#11 Futures and Disasters
Kristi Monfries & Amanda Haskard on Np423b:empty orchestra by Dylan Sheridan
Anxiety in the age of environmental disaster is something we learn to live with, in all its forms and varying degrees of horror. Knowing that the lungs of our planet are on fire brings us to tears, yet we shut down emotionally and shift into a headspace of doomsday-prepper, void, apocalyptic, frantic, we repurpose our anxiety and carry on.
When our time is up, the countries that will be the most prepared are the places where environmental disaster is already a reality. In the Global South where extreme weather causes children to contract an endless stream of dengue fever, where the only solution in managing life’s debris is to burn it – even the plastic, you must conjure magic out of nothing in order to survive.
The meaning of resilience is the fisherman who keeps fishing for food while the Sumatran rainforests burn. It was estimated that in 2015, 19 people died in Sumatra and 140,000 contracted a respiratory illness associated with it the disaster. The fires were caused by multinational corporations burning off vegetation in order to make way for palm oil plantations. This palm oil will be used in a multitude of ways, with a global reach, embedded in products ranging from shampoo to chocolate. And yet that fisherman will still try to find food in the ruined Sumatran rivers and streams, conjuring, surviving. It is almost always the Global South countries that pay for the needs of West. Always in service, always the servant, born by their own hand, desperate for a better version of life.
The Sumatran haze affected neighbouring countries including Malaysia, Singapore, Brunei and Vietnam. No action was taken by the Indonesian authorities until Singapore complained. In Central Kalimantan, Governor Sugianto Sabran offered a reward of $350,000 to any shaman who can summon three days of rain to extinguish the raging fires across the province. “Rather than using helicopters, this [way] is cheaper, but don’t just make it rain in certain areas, it has to be uniform.”
The globally responsible artist is collectively responsible. Collective responsibility resists adding to the psychic junkyard of the world. Collective responsibility is resilient just like the Sumatran fisherman. Resilient artists create bold new visions for the future, casting spells of what life could be, conjuring what is best for everyone. This begins within the making of the work itself, materiality is junk, found, repurposed and given a new life.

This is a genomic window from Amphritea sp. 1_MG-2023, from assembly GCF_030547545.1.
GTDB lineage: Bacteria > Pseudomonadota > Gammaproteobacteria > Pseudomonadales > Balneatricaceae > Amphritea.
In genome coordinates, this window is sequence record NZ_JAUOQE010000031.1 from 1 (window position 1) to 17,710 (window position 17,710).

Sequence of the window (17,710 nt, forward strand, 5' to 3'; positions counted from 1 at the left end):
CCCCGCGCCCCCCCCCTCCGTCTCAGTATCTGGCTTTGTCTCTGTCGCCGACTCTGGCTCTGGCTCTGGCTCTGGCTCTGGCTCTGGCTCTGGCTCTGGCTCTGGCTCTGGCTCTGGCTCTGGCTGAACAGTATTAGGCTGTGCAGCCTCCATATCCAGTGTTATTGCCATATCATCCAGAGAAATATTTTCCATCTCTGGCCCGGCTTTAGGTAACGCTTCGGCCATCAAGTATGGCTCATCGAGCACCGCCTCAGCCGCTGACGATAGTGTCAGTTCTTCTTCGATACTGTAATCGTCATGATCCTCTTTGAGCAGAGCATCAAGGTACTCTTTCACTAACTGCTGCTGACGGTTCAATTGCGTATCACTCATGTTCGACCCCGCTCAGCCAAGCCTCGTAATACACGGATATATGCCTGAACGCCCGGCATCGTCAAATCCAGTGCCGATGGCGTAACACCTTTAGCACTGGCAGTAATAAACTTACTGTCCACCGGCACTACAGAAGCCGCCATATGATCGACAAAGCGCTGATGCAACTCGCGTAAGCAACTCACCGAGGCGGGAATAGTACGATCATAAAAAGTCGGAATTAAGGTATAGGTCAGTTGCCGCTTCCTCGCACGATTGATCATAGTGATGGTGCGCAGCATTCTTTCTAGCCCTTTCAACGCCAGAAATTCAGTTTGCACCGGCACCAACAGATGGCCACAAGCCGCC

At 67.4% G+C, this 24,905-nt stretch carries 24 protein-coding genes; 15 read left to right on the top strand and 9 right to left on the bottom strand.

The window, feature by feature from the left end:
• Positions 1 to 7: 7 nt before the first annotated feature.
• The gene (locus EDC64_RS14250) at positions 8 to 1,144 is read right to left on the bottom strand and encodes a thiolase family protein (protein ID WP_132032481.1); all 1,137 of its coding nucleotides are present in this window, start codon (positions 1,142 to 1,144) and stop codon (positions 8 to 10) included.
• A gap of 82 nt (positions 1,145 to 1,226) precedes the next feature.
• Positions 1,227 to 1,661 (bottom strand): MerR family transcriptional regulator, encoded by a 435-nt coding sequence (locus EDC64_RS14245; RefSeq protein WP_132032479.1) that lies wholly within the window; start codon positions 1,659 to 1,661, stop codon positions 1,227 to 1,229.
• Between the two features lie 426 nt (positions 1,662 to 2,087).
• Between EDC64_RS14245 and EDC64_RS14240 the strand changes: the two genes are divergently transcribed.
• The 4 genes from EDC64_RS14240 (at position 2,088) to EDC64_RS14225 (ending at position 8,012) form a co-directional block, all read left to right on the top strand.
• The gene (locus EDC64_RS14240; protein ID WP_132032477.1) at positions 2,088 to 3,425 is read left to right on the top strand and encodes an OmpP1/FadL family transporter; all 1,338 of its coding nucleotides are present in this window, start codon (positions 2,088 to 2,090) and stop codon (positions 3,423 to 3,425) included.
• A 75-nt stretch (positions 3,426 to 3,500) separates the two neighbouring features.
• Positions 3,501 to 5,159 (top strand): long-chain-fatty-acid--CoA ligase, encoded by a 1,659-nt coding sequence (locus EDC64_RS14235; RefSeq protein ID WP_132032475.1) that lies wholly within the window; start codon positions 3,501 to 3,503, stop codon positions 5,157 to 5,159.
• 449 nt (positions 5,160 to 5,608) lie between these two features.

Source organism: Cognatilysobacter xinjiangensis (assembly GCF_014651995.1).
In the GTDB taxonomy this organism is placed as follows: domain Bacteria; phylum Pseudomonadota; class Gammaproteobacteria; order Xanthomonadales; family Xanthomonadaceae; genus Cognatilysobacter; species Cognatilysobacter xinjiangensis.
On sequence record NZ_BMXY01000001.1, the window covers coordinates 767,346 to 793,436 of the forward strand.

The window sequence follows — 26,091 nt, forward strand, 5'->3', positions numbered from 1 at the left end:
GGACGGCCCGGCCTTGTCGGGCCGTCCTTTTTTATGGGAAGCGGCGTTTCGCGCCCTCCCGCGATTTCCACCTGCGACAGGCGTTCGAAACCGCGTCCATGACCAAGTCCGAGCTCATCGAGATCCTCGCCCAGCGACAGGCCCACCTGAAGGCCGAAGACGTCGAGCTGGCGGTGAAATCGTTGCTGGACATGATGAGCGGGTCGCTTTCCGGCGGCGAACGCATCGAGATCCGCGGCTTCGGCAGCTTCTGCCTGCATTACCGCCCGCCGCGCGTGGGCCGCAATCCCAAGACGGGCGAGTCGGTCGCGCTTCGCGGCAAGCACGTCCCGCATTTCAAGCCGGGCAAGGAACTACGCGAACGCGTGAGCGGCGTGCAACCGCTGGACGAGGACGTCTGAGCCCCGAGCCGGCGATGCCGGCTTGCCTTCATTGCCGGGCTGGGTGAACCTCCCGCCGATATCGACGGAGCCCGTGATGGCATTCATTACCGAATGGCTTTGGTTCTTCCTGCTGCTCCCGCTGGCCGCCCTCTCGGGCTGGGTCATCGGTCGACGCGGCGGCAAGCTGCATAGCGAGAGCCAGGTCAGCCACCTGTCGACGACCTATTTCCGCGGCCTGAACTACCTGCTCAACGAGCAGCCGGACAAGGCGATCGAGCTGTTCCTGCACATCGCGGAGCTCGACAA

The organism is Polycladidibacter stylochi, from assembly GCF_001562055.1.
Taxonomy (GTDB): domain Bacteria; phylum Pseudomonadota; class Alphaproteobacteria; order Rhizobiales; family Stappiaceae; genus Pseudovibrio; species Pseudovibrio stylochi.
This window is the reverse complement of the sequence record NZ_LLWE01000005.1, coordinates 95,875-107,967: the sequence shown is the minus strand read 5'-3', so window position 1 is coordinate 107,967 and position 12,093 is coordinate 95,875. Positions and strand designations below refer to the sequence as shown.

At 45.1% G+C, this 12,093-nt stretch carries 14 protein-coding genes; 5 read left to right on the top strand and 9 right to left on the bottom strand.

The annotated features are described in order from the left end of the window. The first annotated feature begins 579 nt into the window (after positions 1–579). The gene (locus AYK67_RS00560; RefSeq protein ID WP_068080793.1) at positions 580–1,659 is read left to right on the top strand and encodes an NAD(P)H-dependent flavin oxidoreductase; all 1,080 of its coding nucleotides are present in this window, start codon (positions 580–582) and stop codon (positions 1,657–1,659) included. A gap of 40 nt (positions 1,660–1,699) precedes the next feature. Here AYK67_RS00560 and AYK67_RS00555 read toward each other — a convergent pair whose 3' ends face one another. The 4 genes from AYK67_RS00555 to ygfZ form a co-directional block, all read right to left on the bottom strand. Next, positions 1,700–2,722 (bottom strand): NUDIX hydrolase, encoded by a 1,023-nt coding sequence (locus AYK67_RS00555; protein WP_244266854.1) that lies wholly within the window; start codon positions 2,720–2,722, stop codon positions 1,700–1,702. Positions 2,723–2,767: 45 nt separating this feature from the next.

Dylan Sheridan is a hoarder cum artist who conjures magic out of nothing. A gleaner bower- bird, he rejects materialism by repurposing the debris of the everyday into simple anarchic objects that emulate the sounds of humanity’s collective anxiety. It is impossible to ignore the signals he is putting out, high pitched screeches embody fear and alarm that arrest and linger long after an encounter with his work. That unbearable ringing in our ears is immortalised – could that be the sound of our earth dying? Speculative and shrill in their presentation, Sheridan’s haunting melodies demand we sit within the cacophony of their sounds and instruct us to make peace with the death of our own making.
This work cost 50c and was found at the tip.
Re-purpose, carry on.
Np243b: empty orchestra exhibited at Contemporary Art Tasmania 10 August – 8 September 2019
Volcanic Winds is an arts organisation dedicated to experimental and inter-disciplinary practices from Australia and South-East Asia.
We create work at the intersection of contemporary art, sound and performance in response to these rapidly evolving art scenes, reflecting their artistic shifts.
Driven by highly collaborative practices, our creative outputs take many forms resulting in performances, exhibitions, artistic action, workshops and discussions.
In addition to this, Volcanic Winds hosts residencies and brokers creative partnerships aimed at fostering engagement with South East-Asia. We do this by working in partnership with a diverse range of artists and organisations between our two active sites in Yogyakarta and Melbourne.
JOURNAL is edited by CAT Engagement Co-ordinator, Lisa Campbell-Smith.
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